Caritas co-ordinators with hygiene kits for hurricane victims in Haiti. Photo courtesy of Development and Peace

Haitians caught in ‘invisible tragedy’

  • November 13, 2016

Representatives from the Canadian Catholic Organization for Development and Peace are calling Haiti’s Hurricane Matthew the “invisible tragedy.”

“This is a very serious catastrophe which has been underestimated by everybody because the loss of life was relatively low,” said D&P program officer Mary Durran. “However, there are a lot of other elements that do make it a serious catastrophe.”

Durran visited southwestern Haiti last week after the Category 5 hurricane destroyed about 200,000 homes, leaving 1.4 million people in need of humanitarian aid.

She said the government was much better prepared for this hurricane, having learned valuable lessons from the 2010 earthquake that killed more than 200,000 people. As a result, it was able to evacuate the region efficiently.

The Haitian government has put the death toll from the hurricane at 546, although other sources report figures more than three times higher.

Hurricane Matthew’s impact was mainly felt in the southern coast with about 90 per cent of the houses destroyed, along with most of the region’s plantations and more than 350,000 livestock killed.

With planting season about to begin, Haitians are worried that the hurricane has left them without a source of food.

“The planting season runs to the second and third week of November, so we don’t have a very great window at the moment,” said Durran. “There are people who are unable to get seeds and plant now.”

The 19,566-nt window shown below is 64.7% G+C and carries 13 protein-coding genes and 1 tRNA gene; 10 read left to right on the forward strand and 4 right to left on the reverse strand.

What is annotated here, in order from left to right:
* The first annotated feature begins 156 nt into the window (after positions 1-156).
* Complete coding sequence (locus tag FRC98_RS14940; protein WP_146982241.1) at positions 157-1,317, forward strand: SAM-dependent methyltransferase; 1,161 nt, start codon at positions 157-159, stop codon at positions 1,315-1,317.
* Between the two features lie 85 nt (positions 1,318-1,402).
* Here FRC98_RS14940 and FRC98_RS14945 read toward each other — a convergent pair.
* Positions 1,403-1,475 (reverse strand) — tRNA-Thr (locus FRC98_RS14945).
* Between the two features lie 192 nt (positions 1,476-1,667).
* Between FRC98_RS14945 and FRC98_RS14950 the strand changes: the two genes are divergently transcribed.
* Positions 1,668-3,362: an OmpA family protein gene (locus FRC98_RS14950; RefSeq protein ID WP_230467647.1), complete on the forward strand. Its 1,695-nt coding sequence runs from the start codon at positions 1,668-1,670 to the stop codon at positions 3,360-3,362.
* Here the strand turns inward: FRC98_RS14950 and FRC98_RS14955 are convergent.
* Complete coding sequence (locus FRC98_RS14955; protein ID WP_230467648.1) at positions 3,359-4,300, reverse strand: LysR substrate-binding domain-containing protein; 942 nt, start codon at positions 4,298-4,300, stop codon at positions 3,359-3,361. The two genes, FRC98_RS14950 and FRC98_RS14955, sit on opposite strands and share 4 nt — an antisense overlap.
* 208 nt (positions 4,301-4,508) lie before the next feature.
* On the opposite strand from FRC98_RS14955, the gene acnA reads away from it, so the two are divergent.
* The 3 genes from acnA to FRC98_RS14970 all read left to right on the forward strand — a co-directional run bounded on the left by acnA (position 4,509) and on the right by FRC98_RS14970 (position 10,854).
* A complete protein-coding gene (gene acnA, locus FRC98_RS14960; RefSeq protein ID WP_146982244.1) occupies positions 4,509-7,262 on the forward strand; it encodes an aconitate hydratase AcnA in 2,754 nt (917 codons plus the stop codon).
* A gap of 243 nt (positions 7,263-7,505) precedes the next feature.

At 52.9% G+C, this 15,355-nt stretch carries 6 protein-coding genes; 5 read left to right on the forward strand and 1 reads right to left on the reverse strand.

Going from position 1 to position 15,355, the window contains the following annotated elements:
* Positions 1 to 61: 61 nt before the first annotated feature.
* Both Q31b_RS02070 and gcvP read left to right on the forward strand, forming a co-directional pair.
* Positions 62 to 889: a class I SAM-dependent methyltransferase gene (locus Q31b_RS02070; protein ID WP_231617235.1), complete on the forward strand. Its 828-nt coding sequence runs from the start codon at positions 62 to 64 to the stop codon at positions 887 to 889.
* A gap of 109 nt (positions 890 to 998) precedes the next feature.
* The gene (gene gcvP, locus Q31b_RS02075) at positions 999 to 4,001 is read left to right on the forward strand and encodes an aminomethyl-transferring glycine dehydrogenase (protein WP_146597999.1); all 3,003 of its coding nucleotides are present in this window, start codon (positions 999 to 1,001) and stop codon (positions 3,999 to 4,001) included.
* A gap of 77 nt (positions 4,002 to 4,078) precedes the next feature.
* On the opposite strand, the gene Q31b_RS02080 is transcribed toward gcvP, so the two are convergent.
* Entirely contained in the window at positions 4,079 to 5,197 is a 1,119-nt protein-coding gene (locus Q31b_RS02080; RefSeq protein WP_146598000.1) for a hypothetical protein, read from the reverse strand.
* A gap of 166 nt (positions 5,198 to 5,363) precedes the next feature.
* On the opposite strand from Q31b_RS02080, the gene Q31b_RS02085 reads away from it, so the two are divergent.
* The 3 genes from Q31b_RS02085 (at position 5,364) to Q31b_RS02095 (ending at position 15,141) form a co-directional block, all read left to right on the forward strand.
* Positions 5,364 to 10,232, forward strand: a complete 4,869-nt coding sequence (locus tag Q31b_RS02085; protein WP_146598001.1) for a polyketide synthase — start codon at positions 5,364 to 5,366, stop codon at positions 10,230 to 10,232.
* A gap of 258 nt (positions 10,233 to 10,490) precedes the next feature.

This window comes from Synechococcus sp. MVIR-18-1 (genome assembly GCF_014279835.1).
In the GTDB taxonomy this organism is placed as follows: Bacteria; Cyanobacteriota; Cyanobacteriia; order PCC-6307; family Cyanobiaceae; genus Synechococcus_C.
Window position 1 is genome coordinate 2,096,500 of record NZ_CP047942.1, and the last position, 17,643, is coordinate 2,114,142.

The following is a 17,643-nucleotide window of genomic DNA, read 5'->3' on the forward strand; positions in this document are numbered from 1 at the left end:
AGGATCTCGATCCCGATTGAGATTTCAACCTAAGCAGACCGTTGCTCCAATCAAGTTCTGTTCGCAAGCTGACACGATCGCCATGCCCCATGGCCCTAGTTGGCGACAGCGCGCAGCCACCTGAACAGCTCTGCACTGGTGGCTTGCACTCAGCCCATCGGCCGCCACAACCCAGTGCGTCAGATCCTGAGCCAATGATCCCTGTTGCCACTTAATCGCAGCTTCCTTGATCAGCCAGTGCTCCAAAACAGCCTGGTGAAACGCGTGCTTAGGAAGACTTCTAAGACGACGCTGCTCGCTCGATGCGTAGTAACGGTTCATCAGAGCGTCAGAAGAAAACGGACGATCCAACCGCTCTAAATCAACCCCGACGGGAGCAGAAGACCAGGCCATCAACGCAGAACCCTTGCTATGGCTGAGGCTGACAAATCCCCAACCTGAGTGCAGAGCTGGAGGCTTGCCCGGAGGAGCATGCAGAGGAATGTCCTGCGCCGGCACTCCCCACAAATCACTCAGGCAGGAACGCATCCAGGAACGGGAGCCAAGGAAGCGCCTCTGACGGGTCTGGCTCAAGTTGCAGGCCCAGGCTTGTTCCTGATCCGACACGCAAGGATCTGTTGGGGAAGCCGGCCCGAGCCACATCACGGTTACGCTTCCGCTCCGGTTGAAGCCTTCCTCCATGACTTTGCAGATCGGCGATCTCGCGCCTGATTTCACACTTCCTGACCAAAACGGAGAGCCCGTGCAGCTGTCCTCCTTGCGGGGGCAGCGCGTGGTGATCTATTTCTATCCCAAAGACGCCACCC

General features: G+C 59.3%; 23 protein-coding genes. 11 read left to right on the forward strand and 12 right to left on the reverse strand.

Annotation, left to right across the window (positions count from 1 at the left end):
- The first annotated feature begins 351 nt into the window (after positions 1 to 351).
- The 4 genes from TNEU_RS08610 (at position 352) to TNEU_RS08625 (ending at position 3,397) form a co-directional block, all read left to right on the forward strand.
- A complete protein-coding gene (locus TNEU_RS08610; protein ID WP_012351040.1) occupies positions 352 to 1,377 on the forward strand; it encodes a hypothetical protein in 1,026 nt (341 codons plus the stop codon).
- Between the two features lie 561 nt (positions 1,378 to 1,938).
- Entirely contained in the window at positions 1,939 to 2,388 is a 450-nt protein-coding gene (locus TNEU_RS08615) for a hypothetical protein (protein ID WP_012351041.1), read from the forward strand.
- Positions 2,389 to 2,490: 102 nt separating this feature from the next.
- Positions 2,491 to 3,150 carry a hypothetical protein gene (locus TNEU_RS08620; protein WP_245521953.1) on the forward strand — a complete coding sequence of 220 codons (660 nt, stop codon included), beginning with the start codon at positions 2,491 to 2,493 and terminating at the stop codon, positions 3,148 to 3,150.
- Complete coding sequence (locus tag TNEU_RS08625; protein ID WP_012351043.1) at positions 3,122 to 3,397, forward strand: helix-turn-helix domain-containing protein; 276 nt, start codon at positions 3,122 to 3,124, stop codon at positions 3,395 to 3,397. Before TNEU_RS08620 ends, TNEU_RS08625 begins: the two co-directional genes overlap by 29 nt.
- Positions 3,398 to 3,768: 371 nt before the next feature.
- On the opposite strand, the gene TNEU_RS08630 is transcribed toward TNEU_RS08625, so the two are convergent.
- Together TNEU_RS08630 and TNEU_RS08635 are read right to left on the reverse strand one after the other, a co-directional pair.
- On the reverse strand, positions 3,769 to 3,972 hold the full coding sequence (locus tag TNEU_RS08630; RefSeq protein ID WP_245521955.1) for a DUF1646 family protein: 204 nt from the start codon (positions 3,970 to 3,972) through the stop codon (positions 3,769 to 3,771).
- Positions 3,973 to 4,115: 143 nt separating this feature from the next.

If residents are not able to plant crops, they will have to rely on food aid until the next planting season in February.

The rainy season is also in full swing and people are struggling to find shelter because most of the houses had the roofs ripped off by strong winds. As families begin to move out of temporary shelters and back into their community, people are taking shelter in one or two houses that are still standing.

“In the town of Torbeck, we went to visit a priest and the priest’s house was still quite intact,” said Durran. “He said he had 11 people sleeping at his house at night. ... And you have situations where they have a tarp that they’ve put on top of a part of the house, so you have everybody huddled in one room.”

An ongoing cholera outbreak has also worsened in the region, killing at least 29 people.

Durran said the worst is yet to come for the Haitian people affected by the storm. D&P has launched a nationwide appeal to fund relief efforts in the region. Collections have already begun in parishes across Canada.

“The best thing really is to donate money,” said Durran. “Many people ask about going to Haiti and helping but we find that actually, it’s the Haitian organizations on the ground who really know what to do best and basically, they need money to carry out their operations.”

To learn more about relief efforts in Haiti, visit

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